Getting enough sleep is essential for living a happy and healthy life. The quality of sleep and the number of hours we get per night impact our health, from our skin to our energy levels, mood, and immune system.
Unfortunately, around 62% of adults worldwide don’t feel they get “good” sleep. Good sleep can refer to the duration of hours you sleep in a row, the time it takes one to get to sleep, the quality of the sleep, and the patterns or habits surrounding bedtime.
This leads to men and women of all ages searching for the cause of their sleep issues and trying to find ways to increase the amount of rest they get each night.
It may surprise you that oral health plays a vital role in your sleep health, and dental problems can negatively impact your rest. Not getting enough sleep increases a person's risk for oral issues and disease, so it can be a vicious cycle.
At Next Smile™ Melbourne, we want to help you discover how your teeth could be causing you a lack of or unrestful sleep and what you can do to address the problem.
Toothaches and Gum Disease
The most common reason your teeth could be causing you unrestful sleep is tooth pain. Whether it be a toothache caused by a cavity or pain in the gums due to inflammation, the pain is what will keep you awake all night long. This can be extremely frustrating for those who already struggle to get enough sleep.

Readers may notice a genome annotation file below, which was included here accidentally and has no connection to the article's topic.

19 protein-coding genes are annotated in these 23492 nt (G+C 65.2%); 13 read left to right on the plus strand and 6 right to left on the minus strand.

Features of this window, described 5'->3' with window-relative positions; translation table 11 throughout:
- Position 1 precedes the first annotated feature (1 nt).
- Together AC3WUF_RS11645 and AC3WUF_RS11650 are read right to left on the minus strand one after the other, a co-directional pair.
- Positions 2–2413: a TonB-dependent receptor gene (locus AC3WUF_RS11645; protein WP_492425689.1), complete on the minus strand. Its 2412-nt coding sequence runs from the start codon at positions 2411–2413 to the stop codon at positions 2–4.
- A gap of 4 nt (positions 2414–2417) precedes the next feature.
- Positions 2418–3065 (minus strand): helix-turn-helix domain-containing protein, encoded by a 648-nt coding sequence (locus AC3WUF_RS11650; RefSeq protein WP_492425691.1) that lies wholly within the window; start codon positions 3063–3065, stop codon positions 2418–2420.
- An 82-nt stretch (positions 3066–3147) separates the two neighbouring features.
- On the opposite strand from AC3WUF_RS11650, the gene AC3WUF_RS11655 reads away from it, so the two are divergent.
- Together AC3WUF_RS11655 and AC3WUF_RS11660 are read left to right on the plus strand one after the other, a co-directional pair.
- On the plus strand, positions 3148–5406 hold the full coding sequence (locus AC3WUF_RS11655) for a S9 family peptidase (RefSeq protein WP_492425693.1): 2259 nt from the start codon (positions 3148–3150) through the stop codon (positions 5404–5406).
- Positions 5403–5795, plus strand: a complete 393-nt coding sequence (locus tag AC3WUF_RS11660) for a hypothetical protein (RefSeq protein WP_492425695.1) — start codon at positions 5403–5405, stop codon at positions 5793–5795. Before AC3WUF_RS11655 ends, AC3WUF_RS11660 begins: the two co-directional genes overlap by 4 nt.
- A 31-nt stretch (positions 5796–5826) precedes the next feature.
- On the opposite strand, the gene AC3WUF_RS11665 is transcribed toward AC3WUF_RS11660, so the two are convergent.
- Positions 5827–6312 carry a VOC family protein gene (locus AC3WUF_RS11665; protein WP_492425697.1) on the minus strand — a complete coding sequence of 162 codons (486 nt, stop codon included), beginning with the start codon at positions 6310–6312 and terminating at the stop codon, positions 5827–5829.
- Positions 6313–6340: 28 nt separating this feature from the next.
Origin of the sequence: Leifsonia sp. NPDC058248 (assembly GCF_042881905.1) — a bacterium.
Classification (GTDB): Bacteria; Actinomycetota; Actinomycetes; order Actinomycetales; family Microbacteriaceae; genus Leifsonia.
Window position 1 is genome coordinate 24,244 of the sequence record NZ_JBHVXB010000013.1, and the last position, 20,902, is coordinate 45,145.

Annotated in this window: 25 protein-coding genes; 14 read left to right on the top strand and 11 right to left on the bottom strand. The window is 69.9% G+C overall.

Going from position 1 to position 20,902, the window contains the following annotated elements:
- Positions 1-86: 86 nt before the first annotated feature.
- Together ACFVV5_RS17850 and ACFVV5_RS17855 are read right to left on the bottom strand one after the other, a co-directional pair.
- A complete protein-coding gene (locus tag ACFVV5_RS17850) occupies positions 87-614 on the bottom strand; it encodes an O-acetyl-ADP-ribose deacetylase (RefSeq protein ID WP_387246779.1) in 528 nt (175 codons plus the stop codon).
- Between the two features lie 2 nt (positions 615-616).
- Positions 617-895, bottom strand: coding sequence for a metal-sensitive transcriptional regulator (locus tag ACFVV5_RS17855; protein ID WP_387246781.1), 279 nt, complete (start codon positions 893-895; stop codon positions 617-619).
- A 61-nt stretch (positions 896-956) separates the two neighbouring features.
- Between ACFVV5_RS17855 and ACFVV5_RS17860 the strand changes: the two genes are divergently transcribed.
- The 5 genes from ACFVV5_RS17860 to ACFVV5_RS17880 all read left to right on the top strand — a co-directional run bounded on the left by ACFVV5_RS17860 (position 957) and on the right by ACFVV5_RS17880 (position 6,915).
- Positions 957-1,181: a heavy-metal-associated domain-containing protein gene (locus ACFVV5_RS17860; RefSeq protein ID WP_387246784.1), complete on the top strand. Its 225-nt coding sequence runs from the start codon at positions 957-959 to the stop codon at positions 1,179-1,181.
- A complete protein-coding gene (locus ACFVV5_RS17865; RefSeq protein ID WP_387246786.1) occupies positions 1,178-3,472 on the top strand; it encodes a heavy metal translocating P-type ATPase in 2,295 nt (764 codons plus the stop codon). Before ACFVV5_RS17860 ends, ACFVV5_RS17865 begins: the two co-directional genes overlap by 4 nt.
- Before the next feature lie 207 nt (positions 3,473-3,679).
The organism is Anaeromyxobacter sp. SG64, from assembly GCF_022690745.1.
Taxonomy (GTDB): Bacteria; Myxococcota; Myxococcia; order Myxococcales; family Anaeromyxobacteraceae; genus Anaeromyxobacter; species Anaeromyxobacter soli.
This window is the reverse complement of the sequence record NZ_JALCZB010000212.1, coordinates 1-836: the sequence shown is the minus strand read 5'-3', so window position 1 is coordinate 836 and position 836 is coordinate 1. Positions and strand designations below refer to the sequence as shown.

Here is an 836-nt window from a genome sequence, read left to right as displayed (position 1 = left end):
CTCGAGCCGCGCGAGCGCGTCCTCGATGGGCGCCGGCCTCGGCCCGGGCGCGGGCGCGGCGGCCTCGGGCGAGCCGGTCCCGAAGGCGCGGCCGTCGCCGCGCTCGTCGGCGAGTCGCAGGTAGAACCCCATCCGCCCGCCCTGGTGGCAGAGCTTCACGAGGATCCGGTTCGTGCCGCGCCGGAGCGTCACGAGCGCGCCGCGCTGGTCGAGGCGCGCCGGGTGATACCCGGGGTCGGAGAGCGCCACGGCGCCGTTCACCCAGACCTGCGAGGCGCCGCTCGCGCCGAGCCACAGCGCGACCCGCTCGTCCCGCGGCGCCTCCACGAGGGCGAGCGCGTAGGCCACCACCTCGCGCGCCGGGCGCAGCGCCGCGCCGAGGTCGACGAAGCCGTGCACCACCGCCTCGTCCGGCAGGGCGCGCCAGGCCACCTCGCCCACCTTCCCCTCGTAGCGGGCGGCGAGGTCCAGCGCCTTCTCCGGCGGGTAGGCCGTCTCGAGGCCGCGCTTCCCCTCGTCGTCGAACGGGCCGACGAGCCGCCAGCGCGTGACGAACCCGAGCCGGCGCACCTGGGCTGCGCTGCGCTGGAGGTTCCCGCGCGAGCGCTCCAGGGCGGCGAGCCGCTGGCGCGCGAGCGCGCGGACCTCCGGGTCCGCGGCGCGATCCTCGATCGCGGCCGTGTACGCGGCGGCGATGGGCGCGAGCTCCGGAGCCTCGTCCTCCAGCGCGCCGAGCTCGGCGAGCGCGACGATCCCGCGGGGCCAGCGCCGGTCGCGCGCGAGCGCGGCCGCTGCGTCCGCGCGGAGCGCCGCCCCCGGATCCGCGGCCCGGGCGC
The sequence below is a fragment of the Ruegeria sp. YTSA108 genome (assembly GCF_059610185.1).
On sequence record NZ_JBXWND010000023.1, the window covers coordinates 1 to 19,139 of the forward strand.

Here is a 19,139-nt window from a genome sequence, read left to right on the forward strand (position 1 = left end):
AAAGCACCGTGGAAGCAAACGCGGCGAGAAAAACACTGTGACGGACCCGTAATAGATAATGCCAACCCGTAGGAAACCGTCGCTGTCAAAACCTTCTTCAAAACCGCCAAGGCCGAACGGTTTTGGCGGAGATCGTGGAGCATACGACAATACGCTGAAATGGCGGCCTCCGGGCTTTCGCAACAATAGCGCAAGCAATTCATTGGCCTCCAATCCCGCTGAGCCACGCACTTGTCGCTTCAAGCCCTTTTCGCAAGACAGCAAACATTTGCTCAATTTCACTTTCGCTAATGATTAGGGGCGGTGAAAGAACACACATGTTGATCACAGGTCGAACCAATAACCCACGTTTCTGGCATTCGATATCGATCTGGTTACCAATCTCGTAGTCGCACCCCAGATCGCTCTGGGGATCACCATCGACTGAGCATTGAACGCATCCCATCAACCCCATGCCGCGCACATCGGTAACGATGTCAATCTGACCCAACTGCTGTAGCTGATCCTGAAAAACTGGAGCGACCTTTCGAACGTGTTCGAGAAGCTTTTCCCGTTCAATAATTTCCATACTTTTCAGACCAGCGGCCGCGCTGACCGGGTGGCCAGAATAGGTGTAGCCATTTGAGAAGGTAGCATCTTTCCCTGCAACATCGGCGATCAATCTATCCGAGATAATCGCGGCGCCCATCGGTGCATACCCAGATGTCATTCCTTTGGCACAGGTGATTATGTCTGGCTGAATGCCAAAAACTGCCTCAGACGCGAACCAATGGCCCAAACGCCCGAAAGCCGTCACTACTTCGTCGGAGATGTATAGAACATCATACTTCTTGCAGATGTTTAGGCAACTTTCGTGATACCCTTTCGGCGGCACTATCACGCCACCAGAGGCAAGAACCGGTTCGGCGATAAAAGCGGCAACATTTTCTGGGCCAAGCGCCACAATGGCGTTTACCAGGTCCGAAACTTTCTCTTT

Sometimes toothaches subside on their own, but often they can be easily solved by a trip to the dentist. When these issues become chronic, however, there is cause for concern.
Chronic toothaches or gum pain could be due to gum disease or inflammation of the gums surrounding the teeth. It leads people to have daily discomfort, which hurts their sleep cycles. When those experiencing gum pain or discomfort leave it untreated, it causes a whole range of problems, such as movement of the teeth and even tooth loss.
To avoid chronic toothaches and gum disease, practice good oral hygiene and visit your dentist every 6 -12 months to prevent tooth decay and gum disease.
Teeth Clenching or Grinding
Many of us struggle with teeth clenching, and generally, we aren’t even consciously aware we’re doing it. Teeth clenching is an unconscious reaction to stress, and learning to manage your stress in more positive ways can be helpful to your wellbeing, sleep patterns and teeth.
When people clench or grind their teeth, it is called bruxism. Bruxism will wear the teeth down and erode the enamel, which is what protects teeth from decay.
Bruxism can cause chipping and cracking of the teeth, gum recession, and tooth sensitivity. As the gums recede, more of the tooth's nerves can become exposed, making it highly sensitive to temperatures etc. This is because the act puts a heavy amount of pressure on the jaws and teeth. It also causes jaw pain and sore teeth and can even cause headaches and chronic earaches.
When this is the case, a dentist can give the patient a nightguard, which is similar to a retainer and keeps the patient from grinding or clenching while asleep. Grinding or clenching can also be a body’s reaction to untreated underlying issues such as gum disease, which has shifted the placement of teeth and forces the jaw muscles to work harder.
To avoid headaches, jaw aches, and tooth pain and get better sleep, visit a dentist and talk about your options.